Former Premier Andrew Fahie hosts a press conference in 2019. His trial is scheduled to start Jan. 8 in Miami. (File photo: Zarrin Tasnim Ahmed)

As lawyers prepare for the upcoming drug conspiracy trial of former premier Andrew Fahie, prosecutors asked the judge overseeing the matter to preclude Mr. Fahie from arguing that the United States government induced him to commit the alleged crimes.

In a series of motions ahead of the trial, which is slated to start on Jan. 8 in Miami, attorneys from the US Department of Justice asked Judge Kathleen Williams for an order barring Mr. Fahie from using the defence of “entrapment.”

Mr. Fahie was arrested on April 28, 2022, during a sting operation setup by the US Drug Enforcement Administration that involved the use of both a confidential source and an undercover agent posing as members of Mexico’s Sinaloa drug cartel, according to prosecutors.

The former premier is accused of conspiring to allow cocaine trafficking through VI waters in exchange for a cut of the proceeds from future drug sales.

“At trial, the government expects that the defendant will try to assert an entrapment defence,” prosecutors wrote in a 17-page motion filed Tuesday.

According to that motion, proving entrapment would require Mr. Fahie to prove two elements: that there was “governmental inducement of the crime” and that he had a “lack of predisposition to commit the crime prior to inducement.”

“As a matter of fact and law, defendant cannot demonstrate governmental inducement or misconduct. He should be barred from raising an entrapment defence at trial,” prosecutors argued.

The law allows US government agents to use “artifice and strategy” in their investigation without rising to the level of entrapment, prosecutors argued.

“The government’s mere suggestion of a crime or initiation of contact is insufficient. Evidence that an agent simply sought out or initiated conduct with a defendant and proposed the illicit or ‘attractive’ transaction does not entitle a defendant to an entrapment instruction,” the motion states.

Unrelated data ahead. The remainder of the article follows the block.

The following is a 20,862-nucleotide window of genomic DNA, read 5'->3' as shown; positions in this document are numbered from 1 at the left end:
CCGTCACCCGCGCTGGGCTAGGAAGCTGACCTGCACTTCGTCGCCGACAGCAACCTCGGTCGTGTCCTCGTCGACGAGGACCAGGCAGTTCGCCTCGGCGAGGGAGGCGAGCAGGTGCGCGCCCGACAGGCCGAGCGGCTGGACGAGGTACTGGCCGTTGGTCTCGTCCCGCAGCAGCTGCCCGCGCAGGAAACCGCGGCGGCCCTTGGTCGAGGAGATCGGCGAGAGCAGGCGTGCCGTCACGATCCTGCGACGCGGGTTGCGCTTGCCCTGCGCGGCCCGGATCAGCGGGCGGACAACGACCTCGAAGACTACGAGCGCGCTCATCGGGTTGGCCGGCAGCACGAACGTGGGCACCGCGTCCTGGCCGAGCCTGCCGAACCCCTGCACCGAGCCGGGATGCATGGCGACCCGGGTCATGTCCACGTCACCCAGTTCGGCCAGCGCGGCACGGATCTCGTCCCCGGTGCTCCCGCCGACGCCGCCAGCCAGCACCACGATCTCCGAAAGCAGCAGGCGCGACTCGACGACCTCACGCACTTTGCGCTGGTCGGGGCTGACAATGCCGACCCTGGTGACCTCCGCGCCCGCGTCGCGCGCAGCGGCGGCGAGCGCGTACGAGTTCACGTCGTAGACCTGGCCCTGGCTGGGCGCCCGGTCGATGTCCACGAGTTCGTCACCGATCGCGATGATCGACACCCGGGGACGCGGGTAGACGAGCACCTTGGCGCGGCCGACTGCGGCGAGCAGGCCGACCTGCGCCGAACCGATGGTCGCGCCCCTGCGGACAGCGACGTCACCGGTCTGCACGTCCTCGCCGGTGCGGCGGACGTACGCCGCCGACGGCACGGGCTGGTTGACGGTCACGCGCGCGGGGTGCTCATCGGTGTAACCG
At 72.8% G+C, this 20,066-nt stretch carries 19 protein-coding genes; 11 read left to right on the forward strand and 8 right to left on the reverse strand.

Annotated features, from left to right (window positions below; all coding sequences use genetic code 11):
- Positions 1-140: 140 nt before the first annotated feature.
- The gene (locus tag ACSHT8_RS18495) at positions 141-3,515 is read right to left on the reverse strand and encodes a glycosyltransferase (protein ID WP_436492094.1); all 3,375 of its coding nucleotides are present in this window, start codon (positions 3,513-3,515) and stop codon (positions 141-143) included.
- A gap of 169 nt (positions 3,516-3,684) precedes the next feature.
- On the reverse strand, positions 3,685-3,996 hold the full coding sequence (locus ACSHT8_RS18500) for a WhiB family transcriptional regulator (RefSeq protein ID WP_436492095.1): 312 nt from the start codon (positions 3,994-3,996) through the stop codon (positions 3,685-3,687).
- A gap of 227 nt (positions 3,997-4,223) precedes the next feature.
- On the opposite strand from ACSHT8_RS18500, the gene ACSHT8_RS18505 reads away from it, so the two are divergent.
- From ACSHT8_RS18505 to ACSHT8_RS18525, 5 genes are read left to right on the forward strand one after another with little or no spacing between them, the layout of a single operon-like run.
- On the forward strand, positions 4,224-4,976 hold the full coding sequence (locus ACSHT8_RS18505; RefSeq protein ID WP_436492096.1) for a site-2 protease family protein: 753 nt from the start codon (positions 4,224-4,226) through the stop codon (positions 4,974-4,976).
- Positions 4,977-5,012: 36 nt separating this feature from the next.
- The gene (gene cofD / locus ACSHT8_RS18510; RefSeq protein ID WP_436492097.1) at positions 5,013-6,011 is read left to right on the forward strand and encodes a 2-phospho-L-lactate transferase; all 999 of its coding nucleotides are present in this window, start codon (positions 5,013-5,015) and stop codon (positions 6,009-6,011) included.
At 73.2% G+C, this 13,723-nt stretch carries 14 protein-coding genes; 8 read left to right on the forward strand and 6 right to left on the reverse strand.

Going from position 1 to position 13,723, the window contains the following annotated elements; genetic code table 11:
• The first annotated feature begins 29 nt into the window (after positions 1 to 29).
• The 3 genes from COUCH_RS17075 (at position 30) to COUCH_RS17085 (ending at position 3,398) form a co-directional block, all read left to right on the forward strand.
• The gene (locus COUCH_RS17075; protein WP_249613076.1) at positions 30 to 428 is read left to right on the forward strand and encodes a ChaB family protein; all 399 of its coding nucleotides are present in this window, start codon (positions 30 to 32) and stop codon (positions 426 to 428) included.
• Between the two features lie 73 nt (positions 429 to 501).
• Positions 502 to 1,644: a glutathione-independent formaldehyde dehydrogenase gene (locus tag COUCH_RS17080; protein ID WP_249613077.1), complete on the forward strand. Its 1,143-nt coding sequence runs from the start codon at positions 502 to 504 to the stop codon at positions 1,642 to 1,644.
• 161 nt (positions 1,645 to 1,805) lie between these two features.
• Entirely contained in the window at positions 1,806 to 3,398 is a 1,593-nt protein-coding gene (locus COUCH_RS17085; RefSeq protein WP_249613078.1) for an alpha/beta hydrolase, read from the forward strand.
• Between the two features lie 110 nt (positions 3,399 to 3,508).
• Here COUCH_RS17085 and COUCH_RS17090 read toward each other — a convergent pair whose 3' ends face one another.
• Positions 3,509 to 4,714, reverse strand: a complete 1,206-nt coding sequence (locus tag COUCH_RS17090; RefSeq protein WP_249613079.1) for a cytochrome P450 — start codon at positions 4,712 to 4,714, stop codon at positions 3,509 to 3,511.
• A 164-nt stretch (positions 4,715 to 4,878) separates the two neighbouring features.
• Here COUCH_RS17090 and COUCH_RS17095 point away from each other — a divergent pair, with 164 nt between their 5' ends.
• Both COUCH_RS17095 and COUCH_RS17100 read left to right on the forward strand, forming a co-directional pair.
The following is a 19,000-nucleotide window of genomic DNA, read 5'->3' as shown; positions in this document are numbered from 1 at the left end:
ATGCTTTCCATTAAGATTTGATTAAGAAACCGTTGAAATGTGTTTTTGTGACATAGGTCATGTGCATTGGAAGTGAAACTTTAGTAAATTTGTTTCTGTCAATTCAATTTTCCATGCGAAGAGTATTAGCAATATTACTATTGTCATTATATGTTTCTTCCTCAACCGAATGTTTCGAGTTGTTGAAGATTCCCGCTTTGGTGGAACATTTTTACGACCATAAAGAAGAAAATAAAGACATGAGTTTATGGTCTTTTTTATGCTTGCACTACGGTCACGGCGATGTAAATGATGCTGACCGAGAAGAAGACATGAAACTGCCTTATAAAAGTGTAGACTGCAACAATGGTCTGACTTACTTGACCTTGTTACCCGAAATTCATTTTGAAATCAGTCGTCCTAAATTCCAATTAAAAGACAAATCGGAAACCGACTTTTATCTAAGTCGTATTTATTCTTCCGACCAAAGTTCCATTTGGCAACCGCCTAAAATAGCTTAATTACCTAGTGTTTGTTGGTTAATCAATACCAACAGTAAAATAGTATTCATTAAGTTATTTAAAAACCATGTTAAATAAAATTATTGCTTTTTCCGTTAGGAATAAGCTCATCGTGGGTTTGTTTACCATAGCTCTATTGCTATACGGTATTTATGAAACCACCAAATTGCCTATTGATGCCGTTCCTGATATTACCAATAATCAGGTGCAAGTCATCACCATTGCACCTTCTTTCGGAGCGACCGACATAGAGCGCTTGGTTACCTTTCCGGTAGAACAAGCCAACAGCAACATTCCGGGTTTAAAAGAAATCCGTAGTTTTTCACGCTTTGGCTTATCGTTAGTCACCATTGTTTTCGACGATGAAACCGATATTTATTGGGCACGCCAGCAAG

To support their argument, prosecutors described a series of meetings, messages and phone calls among Mr. Fahie, the DEA operatives, and his alleged co-conspirators: former BVI Ports Authority Managing Director Oleanvine Maynard, who is listed among the prosecutions’ witnesses, and her son Kadeem Maynard.

The evidence “will overwhelmingly demonstrate the defendant’s knowing and willful participation in the scheme before the defendant ever spoke with or had met” the DEA sources, prosecutors argued.

Prosecutors acknowledged in their filing that Mr. Fahie’s Florida attorney, Theresa Van Vliet, opposes the government’s motion to bar the use of an entrapment defence.

Ms. Van Vliet declined to comment on “pending matters,” telling the Beacon yesterday that any defence position will be filed “in line with the rules and requirements of the court.”

As of Beacon press time yesterday, she had not filed a response, and Judge Williams had not ruled on the government motion to bar the entrapment defence.

In an earlier motion, Ms. Van Vliet filed a list of 39 questions to be asked to potential jurors in the case.

Some of the questions probe the extent to which potential jurors have heard about the case in the media.

Others ask about their life experiences, their general opinions of politicians, and their interactions with the US legal system, among other topics.

“Has your knowledge about or familiarity with any of Mr. Fahie’s work in politics, or just the fact that Mr. Fahie has had a career in politics since 1995, caused you to form any opinions or impressions of Mr. Fahie?” one question asks.

If convicted, Mr. Fahie, who served as premier from 2019 until his removal shortly after his April 2022 arrest, could be sentenced to penalties as high as life in prison and a $10 million fine, according to his five-count indictment.

He could also face a 10-year mandatory minimum sentence if convicted of conspiracy to import a controlled substance.